Lab-based dark energy experiment narrows search options for elusive force

Lab-based dark energy experiment narrows search options for elusive force
The atom interferometer. Credit: Imperial College London

An experiment to test a popular theory of dark energy has found no evidence of new forces, placing strong constraints on related theories.

Dark is the name given to an unknown force that is causing the universe to expand at an accelerating rate.

Some physicists propose dark energy is a 'fifth' force that acts on matter, beyond the four already known—gravitational, electromagnetic, and the strong and weak nuclear forces.

However, researchers think this fifth force may be 'screened' or 'hidden' for large objects like planets or weights on Earth, making it difficult to detect.

Now, researchers at Imperial College London and the University of Nottingham have tested the possibility that this fifth force is acting on single atoms, and found no evidence for it in their most recent experiment.

This could rule out popular theories of dark energy that modify the theory of gravity, and leaves fewer places to search for the elusive fifth force.

The experiment, performed at Imperial College London and analyzed by theorists at the University of Nottingham, is reported today in Physical Review Letters.

Professor Ed Copeland, from the Centre for Astronomy & Particle Physics at the University of Nottingham, said: "This experiment, connecting and cosmology, has allowed us to rule out a wide class of models that have been proposed to explain the nature of dark energy, and will enable us to constrain many more dark energy models."'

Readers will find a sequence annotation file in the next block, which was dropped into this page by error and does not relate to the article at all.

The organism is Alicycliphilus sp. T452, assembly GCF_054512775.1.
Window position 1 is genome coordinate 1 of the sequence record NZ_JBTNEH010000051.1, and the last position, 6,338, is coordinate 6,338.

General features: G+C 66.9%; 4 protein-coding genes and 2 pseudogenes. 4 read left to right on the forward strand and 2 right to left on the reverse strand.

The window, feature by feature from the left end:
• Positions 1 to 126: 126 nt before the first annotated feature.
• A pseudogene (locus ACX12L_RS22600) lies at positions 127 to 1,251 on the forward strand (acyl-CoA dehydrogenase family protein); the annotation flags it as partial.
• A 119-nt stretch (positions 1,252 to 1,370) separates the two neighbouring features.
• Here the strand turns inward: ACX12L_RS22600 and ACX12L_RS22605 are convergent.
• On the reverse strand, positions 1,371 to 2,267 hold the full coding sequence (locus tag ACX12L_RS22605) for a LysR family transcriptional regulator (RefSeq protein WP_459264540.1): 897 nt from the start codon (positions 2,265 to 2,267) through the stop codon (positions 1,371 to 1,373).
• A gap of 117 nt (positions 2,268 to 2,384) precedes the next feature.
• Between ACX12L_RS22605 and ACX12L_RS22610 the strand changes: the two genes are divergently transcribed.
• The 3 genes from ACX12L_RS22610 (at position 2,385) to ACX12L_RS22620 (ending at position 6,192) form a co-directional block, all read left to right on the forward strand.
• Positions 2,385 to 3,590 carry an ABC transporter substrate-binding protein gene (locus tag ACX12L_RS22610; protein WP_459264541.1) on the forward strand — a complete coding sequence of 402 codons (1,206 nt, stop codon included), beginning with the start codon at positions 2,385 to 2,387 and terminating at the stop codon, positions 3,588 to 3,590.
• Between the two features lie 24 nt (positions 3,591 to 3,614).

The experiment tested theories of that propose the fifth force is comparatively weaker when there is more matter around—the opposite of how gravity behaves.

This would mean it is strong in a vacuum like space, but is weak when there is lots of matter around. Therefore, experiments using two large weights would mean the force becomes too weak to measure.

The researchers instead tested a larger weight with an incredibly small weight—a —where the force should have been observed if it exists.

The team used an atom interferometer to test whether there were any extra forces that could be the fifth force acting on an atom. A marble-sized sphere of metal was placed in a vacuum chamber and were allowed to free-fall inside the chamber.

The is, if there is a fifth force acting between the sphere and atom, the atom's path will deviate slightly as it passes by the sphere, causing a change in the path of the falling atom. However, no such was found.

Professor Ed Hinds, from the Department of Physics at Imperial, said: "It is very exciting to be able to discover something about the evolution of the universe using a table-top experiment in a London basement."

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More information: D. O. Sabulsky et al. Experiment to Detect Dark Energy Forces Using Atom Interferometry, Physical Review Letters (2019). DOI: 10.1103/PhysRevLett.123.061102
Journal information: Physical Review Letters

Citation: Lab-based dark energy experiment narrows search options for elusive force (2019, August 19) retrieved 6 May 2021 from
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